Writer Editing How-To: 15 Common Grammar and Usage Mistakes After penning hundreds or thousands of words in a day toward creating your dream novel or non-fiction masterpiece, it is relatively easy for aspiring writers to lose track of some of the basics. But, making any of these common grammar or usage mistakes can cause even seasoned writers to appear unprofessional or lazy. To ensure an editor doesn’t toss your query, article, or manuscript before it’s even read, watch out for these 15 common mistakes: 1)      Confusing its and it’s. Its is possessive, like your. It’s is the conjunction for “it is.” 2)      Confusing your and you’re. Your is possessive. You’re is the conjunction for “you are.” 3)      Confusing there, their, and they’re. There is a place. Their is possessive. They’re is a conjunction for “they are.” 4)      Placing a period outside of a quotation mark. Periods and all end punctuation always go inside the closing quotation mark. Bestselling author Caroline Shearer says, “Today’s women aren’t breaking glass ceilings; we’re creating new buildings.” 5)      Using an apostrophe to make numbers or dates plural (e.g., 1970’s.) Correct usage is “1970s,” no apostrophe. 6)      Confusing then and than. Then references time (e.g., First, “Adventures of a Lightworker: Dead End Date” was published, and then “Love Like God” was published.) Than is used in comparison (e.g., “Publishing my book with Spirited Press was...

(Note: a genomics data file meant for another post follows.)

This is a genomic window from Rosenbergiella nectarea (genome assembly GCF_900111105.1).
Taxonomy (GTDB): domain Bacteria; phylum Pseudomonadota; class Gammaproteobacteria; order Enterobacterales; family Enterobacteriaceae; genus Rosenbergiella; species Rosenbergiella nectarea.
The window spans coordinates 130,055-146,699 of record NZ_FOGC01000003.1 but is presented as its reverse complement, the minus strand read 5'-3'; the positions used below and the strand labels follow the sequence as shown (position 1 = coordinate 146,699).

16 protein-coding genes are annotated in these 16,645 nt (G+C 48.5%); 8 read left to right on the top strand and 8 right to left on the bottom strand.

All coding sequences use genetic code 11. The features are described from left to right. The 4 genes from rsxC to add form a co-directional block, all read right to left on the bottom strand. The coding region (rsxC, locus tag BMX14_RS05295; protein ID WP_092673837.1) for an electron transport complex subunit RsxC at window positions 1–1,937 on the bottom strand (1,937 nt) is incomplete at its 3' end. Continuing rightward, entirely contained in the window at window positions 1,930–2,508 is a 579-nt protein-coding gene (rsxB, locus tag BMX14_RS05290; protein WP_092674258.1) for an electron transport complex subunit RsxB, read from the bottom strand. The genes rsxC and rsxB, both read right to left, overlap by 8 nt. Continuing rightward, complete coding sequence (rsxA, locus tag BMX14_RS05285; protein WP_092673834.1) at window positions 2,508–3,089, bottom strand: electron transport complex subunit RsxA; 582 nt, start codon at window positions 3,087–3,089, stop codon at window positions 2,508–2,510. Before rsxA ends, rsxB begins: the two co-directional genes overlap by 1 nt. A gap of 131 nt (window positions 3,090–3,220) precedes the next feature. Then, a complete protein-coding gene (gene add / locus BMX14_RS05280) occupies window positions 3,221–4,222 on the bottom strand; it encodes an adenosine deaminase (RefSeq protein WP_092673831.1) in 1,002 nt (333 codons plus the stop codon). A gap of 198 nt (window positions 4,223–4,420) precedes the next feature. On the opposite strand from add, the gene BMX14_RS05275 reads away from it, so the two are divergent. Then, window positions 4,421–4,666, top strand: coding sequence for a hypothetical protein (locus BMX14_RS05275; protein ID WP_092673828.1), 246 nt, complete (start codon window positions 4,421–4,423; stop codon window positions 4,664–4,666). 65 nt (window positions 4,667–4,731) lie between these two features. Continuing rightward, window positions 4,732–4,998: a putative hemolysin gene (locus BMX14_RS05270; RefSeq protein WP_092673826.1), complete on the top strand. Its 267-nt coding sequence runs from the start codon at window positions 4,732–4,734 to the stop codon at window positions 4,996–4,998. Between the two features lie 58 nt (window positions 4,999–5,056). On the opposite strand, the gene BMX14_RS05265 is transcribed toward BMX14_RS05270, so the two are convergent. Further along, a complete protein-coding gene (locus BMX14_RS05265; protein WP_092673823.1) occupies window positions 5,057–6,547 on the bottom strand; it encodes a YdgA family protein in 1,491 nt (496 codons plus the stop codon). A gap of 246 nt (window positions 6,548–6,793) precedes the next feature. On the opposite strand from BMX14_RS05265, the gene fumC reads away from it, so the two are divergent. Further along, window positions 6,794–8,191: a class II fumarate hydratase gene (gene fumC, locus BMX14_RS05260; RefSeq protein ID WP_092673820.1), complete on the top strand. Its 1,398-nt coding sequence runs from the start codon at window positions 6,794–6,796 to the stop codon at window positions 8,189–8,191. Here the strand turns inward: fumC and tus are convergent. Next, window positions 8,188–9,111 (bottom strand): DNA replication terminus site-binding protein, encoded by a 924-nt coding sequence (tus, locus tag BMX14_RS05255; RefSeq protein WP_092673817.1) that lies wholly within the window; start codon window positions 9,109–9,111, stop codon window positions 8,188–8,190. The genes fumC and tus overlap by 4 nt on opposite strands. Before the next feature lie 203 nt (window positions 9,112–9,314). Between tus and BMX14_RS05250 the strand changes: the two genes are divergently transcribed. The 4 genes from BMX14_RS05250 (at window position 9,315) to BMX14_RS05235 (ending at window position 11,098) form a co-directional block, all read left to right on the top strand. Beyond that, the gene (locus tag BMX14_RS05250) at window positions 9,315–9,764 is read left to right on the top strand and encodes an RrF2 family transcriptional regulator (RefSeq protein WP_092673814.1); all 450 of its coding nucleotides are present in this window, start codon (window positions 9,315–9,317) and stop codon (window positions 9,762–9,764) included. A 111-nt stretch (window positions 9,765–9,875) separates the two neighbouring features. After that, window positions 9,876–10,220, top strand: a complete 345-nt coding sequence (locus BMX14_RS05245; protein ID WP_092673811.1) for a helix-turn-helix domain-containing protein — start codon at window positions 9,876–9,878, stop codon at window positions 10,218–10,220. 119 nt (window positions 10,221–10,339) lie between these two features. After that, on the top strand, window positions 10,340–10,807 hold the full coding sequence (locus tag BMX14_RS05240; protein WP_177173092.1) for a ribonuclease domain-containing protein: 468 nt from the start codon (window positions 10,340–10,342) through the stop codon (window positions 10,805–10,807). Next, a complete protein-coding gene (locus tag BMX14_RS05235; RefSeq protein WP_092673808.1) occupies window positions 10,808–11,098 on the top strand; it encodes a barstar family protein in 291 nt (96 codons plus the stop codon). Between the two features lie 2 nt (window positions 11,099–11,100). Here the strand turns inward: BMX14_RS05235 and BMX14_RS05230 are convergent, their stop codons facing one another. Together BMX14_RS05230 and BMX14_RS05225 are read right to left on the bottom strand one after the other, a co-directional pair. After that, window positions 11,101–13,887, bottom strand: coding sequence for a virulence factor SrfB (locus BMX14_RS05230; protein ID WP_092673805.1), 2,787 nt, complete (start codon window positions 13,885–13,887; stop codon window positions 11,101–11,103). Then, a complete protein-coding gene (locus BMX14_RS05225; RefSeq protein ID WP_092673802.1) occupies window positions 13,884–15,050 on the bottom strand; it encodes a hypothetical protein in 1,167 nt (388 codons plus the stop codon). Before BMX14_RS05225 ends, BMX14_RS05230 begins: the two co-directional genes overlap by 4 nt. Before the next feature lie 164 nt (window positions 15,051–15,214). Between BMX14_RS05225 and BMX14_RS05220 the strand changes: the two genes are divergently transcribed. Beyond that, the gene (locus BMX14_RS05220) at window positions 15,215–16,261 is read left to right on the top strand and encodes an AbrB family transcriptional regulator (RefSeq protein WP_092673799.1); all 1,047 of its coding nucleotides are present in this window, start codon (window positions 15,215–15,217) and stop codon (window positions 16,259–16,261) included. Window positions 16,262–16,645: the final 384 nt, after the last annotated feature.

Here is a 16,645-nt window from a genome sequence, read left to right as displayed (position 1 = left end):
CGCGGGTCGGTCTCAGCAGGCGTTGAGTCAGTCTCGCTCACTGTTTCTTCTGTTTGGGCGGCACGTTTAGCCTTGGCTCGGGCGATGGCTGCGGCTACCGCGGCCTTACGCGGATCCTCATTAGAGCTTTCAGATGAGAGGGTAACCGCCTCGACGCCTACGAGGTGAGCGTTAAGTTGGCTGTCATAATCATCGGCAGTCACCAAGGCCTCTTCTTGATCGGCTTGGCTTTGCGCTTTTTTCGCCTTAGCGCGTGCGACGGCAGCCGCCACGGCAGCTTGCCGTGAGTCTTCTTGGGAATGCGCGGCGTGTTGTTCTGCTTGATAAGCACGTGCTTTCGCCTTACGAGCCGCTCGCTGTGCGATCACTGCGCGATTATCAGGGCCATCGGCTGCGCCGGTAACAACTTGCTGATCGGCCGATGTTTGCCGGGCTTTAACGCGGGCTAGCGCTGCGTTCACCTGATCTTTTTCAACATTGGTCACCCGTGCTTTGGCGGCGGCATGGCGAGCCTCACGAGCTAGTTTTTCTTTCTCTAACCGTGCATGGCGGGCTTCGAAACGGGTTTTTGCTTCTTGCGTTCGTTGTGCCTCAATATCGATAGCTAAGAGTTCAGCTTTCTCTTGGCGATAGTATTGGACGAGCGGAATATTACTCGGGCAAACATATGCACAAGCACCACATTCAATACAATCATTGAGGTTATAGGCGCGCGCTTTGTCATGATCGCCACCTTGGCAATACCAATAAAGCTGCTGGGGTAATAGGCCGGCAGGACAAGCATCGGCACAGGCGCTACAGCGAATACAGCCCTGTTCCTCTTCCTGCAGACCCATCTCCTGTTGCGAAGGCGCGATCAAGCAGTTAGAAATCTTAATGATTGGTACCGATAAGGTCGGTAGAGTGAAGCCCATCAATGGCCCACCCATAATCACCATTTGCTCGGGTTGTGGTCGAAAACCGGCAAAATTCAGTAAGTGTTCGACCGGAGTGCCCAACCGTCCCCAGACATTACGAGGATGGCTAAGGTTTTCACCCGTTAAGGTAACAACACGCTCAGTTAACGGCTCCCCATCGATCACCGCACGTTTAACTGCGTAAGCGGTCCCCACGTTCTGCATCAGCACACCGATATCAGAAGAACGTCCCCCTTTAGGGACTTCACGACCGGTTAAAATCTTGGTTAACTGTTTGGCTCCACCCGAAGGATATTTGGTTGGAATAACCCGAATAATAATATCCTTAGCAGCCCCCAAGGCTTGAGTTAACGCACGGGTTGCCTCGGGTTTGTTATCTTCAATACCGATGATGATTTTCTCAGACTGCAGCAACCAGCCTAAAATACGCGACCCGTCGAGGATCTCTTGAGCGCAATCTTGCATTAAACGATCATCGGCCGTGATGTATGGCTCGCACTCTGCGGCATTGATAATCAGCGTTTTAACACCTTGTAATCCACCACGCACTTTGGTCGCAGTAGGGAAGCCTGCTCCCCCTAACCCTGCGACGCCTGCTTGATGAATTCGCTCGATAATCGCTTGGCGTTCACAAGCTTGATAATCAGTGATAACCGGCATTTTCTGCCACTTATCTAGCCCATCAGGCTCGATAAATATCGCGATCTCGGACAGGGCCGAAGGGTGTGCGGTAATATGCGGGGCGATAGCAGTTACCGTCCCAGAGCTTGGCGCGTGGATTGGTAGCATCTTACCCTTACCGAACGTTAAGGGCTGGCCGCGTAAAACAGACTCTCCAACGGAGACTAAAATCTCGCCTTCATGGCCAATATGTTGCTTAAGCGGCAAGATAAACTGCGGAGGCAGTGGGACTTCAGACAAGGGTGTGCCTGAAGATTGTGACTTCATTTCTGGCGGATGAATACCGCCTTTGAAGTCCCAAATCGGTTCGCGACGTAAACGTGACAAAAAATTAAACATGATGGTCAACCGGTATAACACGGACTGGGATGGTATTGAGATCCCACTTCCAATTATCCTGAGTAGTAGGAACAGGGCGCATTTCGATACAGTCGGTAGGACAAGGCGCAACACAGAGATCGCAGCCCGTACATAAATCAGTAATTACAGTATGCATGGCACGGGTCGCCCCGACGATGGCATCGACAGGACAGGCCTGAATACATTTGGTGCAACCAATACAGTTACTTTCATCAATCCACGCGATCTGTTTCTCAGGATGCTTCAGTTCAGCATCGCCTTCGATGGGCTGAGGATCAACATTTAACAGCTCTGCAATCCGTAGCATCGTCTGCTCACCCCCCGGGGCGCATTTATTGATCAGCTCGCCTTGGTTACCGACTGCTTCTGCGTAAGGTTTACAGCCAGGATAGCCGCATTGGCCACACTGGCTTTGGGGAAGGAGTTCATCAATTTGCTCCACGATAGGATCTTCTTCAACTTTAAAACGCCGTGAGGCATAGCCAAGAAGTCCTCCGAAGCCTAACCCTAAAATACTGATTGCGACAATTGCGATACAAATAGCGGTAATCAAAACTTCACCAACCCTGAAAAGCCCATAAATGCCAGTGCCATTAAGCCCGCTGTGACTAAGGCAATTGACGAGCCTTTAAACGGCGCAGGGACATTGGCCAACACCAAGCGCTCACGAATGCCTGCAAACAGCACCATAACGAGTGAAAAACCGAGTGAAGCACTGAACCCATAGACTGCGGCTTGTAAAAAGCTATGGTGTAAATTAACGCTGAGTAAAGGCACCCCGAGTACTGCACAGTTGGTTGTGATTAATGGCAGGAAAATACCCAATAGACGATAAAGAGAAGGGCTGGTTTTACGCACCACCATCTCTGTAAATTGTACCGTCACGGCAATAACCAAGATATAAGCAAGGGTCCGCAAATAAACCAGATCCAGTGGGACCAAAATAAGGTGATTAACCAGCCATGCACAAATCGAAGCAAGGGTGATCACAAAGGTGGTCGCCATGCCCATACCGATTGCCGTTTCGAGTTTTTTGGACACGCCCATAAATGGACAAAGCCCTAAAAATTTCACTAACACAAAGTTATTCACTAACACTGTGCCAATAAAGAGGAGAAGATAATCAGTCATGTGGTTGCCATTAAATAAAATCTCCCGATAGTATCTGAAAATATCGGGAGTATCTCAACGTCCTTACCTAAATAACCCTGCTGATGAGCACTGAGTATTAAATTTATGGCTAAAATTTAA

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Author Marketing: Virtual Book Tours for Authors